January 18, 2021

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Arizona GOP Chair’s Online Remarks Could Hasten Demise of Election Lawsuit Against Pence – Newsweek

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A YouTube video of Arizona Republican Party chair Kelli Ward is being used to undermine a lawsuit she filed with Texas Republican Representative Louie Gohmert and 11 other Republicans in the state to overturn the election in favor of President Donald Trump.

The lawsuit, filed on December 27, seeks to challenge the 1887 Electoral Count Act, a law that requires Vice President Mike Pence to oversee a congressional approval of the Electoral College’s final votes for president. The lawsuit, filed in the U.S. District Court for the Eastern District, argues that the law violates the 12th Amendment of the U.S. Constitution, which, they say, gives Pence the right to singlehandedly throw out any votes that were fraudulently obtained, no matter whether the majority of Congress agrees.

However, Timothy Dowling, a Texas attorney seeking to intervene in the case, has directed the court’s judge, Trump-appointee Jeremy Daniel Kernodle, to consider throwing out the case based on Ward’s December 29 YouTube video in which she calls the case “a friendly lawsuit” against Pence.

Dowling alleged that the lawsuit’s filers and Pence actually have the same goal: ensuring that Trump gets a second term.

Kelli Ward friendly lawsuit Mike Pence Gohmert
A YouTube video of Arizona Republican Party chairman Kelli Ward is being used to undercut an election lawsuit she’s listed as a plaintiff to. In this February 22, 2018 photo, Ward attends the 2018 Conservative Political Action Conference (CPAC) in National Harbor, Maryland.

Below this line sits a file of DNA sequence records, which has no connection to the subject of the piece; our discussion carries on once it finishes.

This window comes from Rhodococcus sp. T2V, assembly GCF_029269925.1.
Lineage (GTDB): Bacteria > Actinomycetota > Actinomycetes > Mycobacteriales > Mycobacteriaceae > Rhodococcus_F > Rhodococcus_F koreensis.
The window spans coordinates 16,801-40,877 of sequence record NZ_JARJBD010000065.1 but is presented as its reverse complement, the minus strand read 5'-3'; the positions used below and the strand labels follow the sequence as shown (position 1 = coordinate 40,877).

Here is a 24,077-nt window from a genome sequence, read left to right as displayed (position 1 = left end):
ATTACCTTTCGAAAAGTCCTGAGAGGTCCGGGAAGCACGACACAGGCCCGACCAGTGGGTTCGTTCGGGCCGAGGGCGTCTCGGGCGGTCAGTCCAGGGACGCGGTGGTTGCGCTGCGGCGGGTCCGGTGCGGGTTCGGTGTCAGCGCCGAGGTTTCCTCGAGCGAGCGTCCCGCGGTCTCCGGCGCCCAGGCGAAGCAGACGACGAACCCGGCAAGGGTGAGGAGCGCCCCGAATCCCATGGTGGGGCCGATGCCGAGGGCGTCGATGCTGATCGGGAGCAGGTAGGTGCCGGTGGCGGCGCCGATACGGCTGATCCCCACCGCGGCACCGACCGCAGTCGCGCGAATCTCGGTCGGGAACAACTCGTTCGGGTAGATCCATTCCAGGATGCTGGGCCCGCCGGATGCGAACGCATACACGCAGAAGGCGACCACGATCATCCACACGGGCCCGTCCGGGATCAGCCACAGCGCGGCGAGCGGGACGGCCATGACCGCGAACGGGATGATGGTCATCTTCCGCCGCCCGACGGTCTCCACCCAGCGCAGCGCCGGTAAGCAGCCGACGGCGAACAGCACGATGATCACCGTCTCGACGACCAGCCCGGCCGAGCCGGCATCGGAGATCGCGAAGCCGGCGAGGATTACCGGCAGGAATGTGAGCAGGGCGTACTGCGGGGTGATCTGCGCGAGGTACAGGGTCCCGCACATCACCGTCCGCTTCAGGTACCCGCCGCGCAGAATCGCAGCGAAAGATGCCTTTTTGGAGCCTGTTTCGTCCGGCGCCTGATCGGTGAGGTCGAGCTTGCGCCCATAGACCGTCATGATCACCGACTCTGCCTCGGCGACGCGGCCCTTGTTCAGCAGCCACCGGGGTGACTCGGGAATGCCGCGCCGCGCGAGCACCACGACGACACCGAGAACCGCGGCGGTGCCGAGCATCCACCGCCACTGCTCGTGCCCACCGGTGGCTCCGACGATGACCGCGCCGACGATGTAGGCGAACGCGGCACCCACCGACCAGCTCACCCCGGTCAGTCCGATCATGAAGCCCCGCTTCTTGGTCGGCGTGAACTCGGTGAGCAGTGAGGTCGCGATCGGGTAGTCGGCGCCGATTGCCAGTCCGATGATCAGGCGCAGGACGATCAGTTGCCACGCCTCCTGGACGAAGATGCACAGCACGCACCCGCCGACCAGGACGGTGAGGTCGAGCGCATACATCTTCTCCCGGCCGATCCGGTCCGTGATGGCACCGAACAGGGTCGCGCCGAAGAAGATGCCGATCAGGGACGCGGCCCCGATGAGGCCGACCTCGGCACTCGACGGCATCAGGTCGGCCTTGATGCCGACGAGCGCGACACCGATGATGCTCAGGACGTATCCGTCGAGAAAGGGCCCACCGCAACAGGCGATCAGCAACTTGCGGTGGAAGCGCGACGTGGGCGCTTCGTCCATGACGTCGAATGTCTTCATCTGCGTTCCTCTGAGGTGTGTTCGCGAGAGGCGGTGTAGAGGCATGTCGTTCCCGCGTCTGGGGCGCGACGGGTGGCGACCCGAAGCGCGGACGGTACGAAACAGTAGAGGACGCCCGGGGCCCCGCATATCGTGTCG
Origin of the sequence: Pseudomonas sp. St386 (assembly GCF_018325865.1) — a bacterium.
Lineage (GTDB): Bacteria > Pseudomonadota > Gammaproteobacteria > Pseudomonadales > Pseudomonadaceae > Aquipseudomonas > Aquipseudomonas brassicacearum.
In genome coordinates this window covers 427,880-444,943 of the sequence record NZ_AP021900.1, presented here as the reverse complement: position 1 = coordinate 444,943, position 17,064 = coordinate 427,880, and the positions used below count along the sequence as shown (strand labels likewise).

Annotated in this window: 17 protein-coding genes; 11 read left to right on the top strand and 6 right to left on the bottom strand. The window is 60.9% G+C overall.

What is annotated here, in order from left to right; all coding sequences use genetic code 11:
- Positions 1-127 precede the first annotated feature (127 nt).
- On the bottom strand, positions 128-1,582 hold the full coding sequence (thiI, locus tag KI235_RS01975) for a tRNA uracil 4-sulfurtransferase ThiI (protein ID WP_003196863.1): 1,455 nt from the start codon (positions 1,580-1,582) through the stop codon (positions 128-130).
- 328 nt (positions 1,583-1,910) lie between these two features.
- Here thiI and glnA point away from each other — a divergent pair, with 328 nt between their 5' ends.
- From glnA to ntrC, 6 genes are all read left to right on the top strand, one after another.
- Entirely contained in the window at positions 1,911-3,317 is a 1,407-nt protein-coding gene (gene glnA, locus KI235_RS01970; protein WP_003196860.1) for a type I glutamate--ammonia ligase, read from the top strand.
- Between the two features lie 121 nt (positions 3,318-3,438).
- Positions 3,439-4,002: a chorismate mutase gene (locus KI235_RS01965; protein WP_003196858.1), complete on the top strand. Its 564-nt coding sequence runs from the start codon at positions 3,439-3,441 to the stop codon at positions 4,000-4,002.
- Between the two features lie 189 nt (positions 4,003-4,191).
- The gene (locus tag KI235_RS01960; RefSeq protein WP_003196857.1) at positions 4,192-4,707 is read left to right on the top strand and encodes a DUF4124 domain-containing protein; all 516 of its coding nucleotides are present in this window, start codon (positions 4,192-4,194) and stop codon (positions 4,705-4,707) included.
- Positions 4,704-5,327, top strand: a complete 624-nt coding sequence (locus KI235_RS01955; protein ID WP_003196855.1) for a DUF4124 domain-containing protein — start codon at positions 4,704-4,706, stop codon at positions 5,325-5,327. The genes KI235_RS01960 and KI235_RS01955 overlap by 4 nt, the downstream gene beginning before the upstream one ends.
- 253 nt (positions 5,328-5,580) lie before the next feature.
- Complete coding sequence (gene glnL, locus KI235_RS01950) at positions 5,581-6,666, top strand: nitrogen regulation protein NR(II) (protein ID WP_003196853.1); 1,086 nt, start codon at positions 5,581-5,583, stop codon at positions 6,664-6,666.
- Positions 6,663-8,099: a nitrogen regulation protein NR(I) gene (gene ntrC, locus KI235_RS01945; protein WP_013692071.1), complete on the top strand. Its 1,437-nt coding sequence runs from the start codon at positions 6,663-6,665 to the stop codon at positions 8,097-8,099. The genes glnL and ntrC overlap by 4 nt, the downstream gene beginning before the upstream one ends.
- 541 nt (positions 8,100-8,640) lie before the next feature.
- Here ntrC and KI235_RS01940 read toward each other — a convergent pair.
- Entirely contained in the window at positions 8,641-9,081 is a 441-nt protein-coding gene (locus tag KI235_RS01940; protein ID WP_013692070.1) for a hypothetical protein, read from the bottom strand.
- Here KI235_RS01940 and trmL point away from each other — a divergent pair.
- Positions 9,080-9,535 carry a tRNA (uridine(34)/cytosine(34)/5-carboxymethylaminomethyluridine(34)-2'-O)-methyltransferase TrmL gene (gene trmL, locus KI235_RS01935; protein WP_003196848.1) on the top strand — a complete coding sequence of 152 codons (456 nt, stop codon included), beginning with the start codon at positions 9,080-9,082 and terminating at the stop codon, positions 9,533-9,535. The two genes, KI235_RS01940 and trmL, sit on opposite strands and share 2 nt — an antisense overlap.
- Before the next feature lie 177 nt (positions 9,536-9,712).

Alex Wong/Getty

“We can’t and couldn’t allow fraudulently certified electors to be sent to Washington DC and be counted in a presidential election,” Ward said in the video, which is addressed to members of the Arizona Republican Party.

“The 12th Amendment states that the Vice President and solely the vice president has the duty to count, legally, and legitimately cast electoral votes,” Ward said. “He could decide to look at both slates that have been sent in from the seven contested states. He could say, ‘None of those electoral votes count.’ It’s all on the shoulders of Vice President Mike Pence and we have this lawsuit to assist him in being able to do his job and to do it.”

In a brief filed Thursday, reported on by The Hill, Dowling wrote, “Ms. Ward’s video is a party admission of what is obvious: There is no real case or controversy here. All plaintiffs and the lone defendant wish to achieve the same result: have Donald Trump remain as the President of the United States after January 20, 2021.”

“This lawsuit is a phony dispute,” Dowling continued, “and this court should decline plaintiffs’ invitation to swim in these political waters where it does not have proper subject matter jurisdiction over this bogus alleged controversy.”

Pence himself has asked for the case to be thrown out on technical grounds stating, “plaintiffs have sued the wrong defendant.”

The congressional approval, which occurs on January 6, is usually a formality that officially certifies the election’s winner before the inauguration. However, this year, some congressional Republicans have promised to use the 1887 law to challenge the Electoral College’s final tally.

The Electoral Count Act would require the Senate and the House to each hold a two-hour debate before voting on whether to approve electoral vote counts of states with disputed outcomes. Presumably, these disputed states would be seven blue states where Trump, his campaign lawyers and Republican politicians have filed lawsuits alleging widespread election fraud.

As of January 1, all but one of nearly 60 lawsuits alleging such voter fraud have been dismissed or withdrawn from courts due to lack of evidence. President-elect Joe Biden won the November election by over 7 million votes and 74 electoral votes.

It’s unlikely that the Republican challenge to the election’s outcome will overturn it, as a successful challenge would require majorities in both congressional chambers to vote in favor.

Newsweek contacted the Arizona Republican Party for comment.

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